In-Depth: Rep. Bill Posey (R-FL), one of three co-chairs of the House Estuaries Caucus, reintroduced this bill from the 115th Congress to fight coastal acidification and help affected estuaries. After this bill passed the House Science Committee, he said:
“Because estuaries are places where fresh water mixes with salt water from the oceans, preserving the delicate balance of nature is necessary but can also be challenging. This critical legislation will help protect our estuaries by ensuring that we continue to study and monitor the effects of coastal acidification.”
The Ocean Conservancy expressed its support for this bill last Congress. In a press release, the director of its Ocean Acidification Program, Sarah Cooley, said:
“Healthy estuaries are a critical economic and recreational driver in coastal communities across the country. Estuaries contribute $320 billion to our nation’s GDP through transportation, recreation, tourism and other port activities and provide habitat for more than 75% of commercially caught fish in the United States. Ten years of federal investment in ocean acidification research has shown that acidification hurts tourism, recreational fishing, and coastal communities that depend on these healthy marine ecosystems. However, because acidification often interacts with other coastal processes, like runoff, erosion, and upwelled water from the ocean, it is difficult to measure its individual impact in estuarine environments. [This bill is] an important step forward in improving how we can adjust our policy framework to deal with these challenges and better protect our nation’s estuaries.”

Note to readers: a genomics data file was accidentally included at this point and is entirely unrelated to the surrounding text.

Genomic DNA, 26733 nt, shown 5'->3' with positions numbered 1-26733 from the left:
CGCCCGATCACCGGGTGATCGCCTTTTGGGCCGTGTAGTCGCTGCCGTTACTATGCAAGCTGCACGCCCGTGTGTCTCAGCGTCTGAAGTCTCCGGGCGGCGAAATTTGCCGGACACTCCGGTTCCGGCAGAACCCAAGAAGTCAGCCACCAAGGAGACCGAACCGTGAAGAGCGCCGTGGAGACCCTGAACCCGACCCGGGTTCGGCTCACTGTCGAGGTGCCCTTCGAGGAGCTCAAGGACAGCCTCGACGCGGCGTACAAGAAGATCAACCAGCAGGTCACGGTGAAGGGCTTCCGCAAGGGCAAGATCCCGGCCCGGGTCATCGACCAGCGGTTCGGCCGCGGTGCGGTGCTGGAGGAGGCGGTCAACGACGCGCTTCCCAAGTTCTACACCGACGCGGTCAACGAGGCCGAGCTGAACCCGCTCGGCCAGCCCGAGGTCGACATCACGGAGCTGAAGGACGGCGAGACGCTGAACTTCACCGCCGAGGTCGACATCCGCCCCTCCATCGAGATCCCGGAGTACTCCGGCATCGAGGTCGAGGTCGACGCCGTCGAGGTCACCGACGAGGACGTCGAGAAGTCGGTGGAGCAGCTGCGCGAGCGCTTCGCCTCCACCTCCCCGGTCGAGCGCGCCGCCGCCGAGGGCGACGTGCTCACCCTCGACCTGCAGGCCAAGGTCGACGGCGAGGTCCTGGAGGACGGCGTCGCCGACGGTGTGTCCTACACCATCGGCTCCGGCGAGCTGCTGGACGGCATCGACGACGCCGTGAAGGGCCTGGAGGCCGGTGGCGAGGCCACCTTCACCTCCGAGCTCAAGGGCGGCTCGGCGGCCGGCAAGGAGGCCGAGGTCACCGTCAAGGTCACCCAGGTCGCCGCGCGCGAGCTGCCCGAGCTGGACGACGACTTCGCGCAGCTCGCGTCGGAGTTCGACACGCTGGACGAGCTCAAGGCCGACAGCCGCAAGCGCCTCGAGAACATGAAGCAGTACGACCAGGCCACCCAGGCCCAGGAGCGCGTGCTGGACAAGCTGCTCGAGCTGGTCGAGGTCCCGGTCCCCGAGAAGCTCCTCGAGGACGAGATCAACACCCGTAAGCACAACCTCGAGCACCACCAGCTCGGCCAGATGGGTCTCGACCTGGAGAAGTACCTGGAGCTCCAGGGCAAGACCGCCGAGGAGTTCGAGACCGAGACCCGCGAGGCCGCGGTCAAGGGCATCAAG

In a press release after this bill’s reintroduction this Congress, Cooley said:
“Healthy communities go hand-in-hand with healthy estuaries. Ocean acidification poses a threat to the jobs and livelihoods, cultures and ways of life of America’s coastal residents, from the Pacific Northwest’s shellfish industry to Florida’s coral reef tourism. In introducing this important legislation, Representatives Bill Posey, Brian Mast, and Suzanne Bonamici have taken an important step forward in helping coastal communities deal with these challenges and better protect our nation’s estuaries. Ocean Conservancy thanks them for working across the aisle in championing this bill and protecting the estuaries that people depend on for food, jobs, and recreation.”
More generally, Cooley wrote a post in support of Congressional action on ocean acidification on the Ocean Conservancy’s blog: